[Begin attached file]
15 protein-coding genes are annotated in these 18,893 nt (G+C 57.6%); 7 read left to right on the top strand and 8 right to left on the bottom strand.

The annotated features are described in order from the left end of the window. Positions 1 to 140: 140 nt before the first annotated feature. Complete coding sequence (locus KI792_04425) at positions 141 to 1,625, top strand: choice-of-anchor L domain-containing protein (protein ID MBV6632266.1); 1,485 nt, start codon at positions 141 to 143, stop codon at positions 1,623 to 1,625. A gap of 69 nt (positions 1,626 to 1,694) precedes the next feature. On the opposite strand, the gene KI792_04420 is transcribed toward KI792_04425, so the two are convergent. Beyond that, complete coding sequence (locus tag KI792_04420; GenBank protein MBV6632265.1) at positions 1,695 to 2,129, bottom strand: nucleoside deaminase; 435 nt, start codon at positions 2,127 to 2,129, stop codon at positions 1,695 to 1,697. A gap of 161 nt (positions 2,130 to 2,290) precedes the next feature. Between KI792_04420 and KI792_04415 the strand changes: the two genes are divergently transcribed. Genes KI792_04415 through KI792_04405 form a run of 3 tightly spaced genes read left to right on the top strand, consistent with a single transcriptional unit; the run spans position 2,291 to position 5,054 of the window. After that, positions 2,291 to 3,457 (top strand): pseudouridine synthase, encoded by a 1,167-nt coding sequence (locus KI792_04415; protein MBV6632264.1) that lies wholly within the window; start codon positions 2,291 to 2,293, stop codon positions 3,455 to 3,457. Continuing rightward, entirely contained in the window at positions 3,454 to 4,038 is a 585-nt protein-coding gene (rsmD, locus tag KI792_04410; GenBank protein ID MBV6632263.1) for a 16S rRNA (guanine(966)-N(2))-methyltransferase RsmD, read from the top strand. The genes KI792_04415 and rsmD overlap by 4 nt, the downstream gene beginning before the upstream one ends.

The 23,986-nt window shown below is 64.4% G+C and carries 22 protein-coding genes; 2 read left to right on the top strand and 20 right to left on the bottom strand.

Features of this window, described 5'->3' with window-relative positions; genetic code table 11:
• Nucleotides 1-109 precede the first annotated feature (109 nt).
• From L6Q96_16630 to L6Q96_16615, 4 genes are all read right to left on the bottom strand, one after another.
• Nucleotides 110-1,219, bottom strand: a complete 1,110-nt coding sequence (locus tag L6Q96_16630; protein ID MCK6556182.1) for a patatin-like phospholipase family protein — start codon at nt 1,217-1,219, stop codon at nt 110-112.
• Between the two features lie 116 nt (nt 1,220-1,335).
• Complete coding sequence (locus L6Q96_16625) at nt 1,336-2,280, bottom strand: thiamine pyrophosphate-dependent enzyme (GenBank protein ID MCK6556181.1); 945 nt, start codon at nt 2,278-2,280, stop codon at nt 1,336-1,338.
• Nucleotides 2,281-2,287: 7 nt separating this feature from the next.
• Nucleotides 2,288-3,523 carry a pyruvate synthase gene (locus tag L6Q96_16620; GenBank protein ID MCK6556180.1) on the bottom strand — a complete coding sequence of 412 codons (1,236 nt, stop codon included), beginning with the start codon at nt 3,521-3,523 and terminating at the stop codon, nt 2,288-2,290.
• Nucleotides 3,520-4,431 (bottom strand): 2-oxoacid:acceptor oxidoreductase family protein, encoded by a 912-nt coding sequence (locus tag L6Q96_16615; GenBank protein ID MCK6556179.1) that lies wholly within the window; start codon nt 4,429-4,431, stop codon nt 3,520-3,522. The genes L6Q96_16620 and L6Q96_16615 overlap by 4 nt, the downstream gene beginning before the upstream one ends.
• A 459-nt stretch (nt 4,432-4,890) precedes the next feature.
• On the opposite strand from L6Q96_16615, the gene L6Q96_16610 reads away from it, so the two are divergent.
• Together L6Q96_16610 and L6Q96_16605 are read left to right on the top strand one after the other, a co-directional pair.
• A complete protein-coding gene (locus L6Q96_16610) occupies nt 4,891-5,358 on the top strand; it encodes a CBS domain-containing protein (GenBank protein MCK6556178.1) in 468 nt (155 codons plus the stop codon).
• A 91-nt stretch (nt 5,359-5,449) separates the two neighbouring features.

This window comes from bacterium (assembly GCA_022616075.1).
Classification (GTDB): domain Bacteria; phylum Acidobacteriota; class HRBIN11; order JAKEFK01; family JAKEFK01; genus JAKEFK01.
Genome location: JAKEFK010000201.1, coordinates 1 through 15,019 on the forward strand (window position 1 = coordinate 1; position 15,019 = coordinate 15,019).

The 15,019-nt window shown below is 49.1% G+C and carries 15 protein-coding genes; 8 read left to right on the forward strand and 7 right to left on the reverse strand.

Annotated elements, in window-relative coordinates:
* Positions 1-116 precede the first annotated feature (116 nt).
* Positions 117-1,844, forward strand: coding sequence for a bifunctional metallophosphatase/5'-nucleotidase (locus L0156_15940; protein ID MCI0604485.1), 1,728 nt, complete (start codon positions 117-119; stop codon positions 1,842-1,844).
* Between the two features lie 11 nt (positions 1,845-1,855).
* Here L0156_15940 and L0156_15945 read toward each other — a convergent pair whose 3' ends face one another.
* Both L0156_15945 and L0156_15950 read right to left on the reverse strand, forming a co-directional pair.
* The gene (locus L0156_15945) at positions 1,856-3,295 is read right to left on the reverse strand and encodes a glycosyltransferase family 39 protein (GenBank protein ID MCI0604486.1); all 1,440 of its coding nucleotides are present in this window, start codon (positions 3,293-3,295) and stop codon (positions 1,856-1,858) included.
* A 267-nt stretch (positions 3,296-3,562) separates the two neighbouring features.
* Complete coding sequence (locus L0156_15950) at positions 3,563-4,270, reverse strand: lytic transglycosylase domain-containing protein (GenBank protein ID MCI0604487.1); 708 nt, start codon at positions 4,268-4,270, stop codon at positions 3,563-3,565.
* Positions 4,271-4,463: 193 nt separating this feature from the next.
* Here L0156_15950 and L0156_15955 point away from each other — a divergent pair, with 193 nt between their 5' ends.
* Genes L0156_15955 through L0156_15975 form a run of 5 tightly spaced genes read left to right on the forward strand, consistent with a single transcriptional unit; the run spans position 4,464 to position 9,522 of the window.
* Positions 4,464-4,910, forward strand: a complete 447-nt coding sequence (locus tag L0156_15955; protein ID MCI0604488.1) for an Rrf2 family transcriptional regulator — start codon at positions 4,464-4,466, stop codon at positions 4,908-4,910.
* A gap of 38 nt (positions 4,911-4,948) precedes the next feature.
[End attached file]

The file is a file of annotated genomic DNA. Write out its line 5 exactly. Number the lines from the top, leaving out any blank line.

• Nucleotides 1-109 precede the first annotated feature (109 nt).